Sports broadcasting legend Murray Deaker cleared his diary, the moment he found out that New Zealand would feature in the Boxing Day cricket test.
And one of his reasons is quite simple: the wish to see revenge for a scurrilous act committed by the Aussies over 30 years ago.
As for thousands of other sports fans, the test in Melbourne holds a special magic for 'Dekes'.
It is estimated that up to 16,000 Kiwis will head over the ditch next week to watch the contest at the MCG and none will be keener to get there than Deaker.
For the 74-year-old, who was king of the sports airwaves for many years before retiring in 2013, a return to Melbourne is special because of one man: Kiwi cricket fast bowling superstar Sir Richard Hadlee.
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In 1987, the last time New Zealand figured in the prestigious Boxing Day match, Deaker - a fledgling media figure at that point - was sent to the game by the Auckland Sun to interview Jeff Crowe. Teacher Deaker had mentored Kiwi captain Crowe at Auckland Grammar.
Deaker was early to breakfast on the morning of the fifth day when he saw a figure approaching slowly while clinging to a banister. It was Hadlee, a tough year and test match rigours having taken a heavy toll.
Hours later, with Australia chasing 247 for victory, Hadlee turned in yet another great performance bowling a staggering 31 overs and taking five wickets for 67, his victims including the Aussie captain Allan Border.
"I asked him that morning what was wrong and he said 'I can hardly walk' although he didn't go into it more than that," recalls Deaker.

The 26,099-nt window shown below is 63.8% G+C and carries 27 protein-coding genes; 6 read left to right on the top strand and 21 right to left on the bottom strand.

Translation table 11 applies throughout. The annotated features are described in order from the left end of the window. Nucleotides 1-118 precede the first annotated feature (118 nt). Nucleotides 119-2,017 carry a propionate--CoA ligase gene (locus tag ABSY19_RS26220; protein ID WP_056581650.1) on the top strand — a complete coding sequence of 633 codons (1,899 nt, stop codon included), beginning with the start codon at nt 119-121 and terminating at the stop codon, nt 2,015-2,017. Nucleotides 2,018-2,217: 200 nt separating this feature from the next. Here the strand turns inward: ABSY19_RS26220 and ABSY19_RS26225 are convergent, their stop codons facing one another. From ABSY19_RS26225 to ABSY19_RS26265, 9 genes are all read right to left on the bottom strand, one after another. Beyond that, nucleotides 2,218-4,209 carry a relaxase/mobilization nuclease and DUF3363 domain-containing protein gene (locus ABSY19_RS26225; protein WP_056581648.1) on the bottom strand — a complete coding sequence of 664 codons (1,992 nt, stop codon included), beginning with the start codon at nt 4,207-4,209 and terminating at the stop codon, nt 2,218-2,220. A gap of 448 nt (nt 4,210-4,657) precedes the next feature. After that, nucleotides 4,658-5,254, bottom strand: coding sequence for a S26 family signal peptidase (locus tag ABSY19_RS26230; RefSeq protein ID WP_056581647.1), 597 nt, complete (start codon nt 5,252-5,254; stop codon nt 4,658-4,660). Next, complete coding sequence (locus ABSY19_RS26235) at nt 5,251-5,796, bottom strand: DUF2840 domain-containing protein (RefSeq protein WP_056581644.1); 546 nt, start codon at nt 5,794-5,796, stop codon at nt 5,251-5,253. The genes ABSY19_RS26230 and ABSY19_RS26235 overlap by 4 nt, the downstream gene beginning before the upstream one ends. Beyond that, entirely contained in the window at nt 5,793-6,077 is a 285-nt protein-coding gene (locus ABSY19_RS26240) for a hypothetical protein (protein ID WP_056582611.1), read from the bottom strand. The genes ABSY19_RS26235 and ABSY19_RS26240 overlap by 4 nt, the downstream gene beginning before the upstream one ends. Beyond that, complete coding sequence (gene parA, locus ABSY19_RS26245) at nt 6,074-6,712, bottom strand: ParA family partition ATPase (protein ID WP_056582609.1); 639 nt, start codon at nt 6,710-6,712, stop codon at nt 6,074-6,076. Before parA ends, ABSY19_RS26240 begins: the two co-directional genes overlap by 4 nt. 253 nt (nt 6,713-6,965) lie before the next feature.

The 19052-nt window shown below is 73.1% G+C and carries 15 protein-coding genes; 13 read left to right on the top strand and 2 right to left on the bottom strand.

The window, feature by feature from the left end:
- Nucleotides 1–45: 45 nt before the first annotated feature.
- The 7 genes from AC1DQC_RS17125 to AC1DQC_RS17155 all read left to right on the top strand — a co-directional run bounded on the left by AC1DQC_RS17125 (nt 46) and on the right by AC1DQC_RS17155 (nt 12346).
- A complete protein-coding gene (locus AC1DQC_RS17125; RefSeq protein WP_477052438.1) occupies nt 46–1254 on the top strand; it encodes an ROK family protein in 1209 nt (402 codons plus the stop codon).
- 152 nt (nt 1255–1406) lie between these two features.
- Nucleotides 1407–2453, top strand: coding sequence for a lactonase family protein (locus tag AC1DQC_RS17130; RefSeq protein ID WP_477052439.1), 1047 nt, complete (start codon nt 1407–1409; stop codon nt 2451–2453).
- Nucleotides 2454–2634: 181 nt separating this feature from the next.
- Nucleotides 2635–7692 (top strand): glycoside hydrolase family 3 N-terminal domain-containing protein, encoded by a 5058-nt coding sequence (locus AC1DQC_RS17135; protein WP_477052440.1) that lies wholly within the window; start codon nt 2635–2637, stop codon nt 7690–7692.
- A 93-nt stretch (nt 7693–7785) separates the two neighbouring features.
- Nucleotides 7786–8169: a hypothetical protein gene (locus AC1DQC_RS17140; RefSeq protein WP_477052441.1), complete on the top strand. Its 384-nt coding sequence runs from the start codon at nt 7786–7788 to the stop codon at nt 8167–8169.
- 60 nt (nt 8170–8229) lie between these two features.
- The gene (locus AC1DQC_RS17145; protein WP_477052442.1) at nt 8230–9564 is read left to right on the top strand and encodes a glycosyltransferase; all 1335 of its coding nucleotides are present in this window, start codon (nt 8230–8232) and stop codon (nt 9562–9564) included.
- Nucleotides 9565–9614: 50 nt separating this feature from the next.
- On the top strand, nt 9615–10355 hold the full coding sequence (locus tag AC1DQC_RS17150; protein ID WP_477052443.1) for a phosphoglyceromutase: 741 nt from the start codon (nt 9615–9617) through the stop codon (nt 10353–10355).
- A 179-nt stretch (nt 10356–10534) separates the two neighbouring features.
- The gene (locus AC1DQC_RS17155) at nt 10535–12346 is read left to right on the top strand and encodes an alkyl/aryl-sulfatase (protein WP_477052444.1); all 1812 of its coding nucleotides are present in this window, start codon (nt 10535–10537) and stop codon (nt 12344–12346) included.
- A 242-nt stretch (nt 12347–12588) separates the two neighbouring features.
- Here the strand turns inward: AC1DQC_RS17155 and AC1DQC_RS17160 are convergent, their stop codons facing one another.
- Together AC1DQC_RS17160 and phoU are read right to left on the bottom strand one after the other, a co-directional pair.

"His body was stuffed. The courage he showed – he hid it. All these years later I still shake my head in disbelief at what he did that day."
It's not the only thing which had cricket fanatic Deaker shaking his head as both sides chased victory.
A close Deaker protégé was another Kiwi fast bowler Danny Morrison whose plum lbw call to give New Zealand victory was turned down by Aussie umpire Dick French in one of test cricket's most infamous decisions. Australia clung on for seven more balls, and the draw gave them a series win.
Deaker believes a win at all costs attitude in Australian cricket played its part.
"I admire their players' skill but I've disliked Australian cricket ever since," he says.
"I don't think it has ever been a level playing field over there. Aussies don't care about rugby, but they can't bear the thought of us beating them at cricket.
"Revenge is a huge reason why I'm so keen to go over for this match.
"I don't get too excited about anything anymore but that decision has festered with me for all of those years. We were wronged in that game.
"Things were always stacked against us and close decisions never went in our favour. But that decision wasn't even close - it's the worst I've ever seen. French never umpired another test which says something."
Neutral umpires and technology have alleviated those sorts of problems, but he sees the same attitude prevailing in the way the current side was "ambushed" in Perth where they were thrust into unfamiliar conditions and a day-night test with no lead-up game.
New Zealand Cricket does a brilliant job but it should have fought harder for a better itinerary, he says.
Hadlee's performance those 32 years ago ranks among Deaker's three favourite sports attendance memories, next to Nelson Mandela's 1995 Rugby World Cup final appearance and All Black captain Richie McCaw's leadership – broken foot and all – in the final stages of the 2011 World Cup decider at Eden Park.
But it's not just memory lane and a hope for cricketing revenge which is drawing him to a special occasion in Melbourne, where New Zealand will figure in just its fourth Boxing Day clash.
His admiration for captain Kane Williamson's batting skill and humble, intelligent leadership knows no bounds.
"I love this New Zealand cricket team - I've got a huge regard for them and especially Kane Williamson and Ross Taylor," he says.
"If this is not the best New Zealand side it is the second best. Their record is the best we've had.
"I've met so many people who are going over for this game. And this team will bounce back."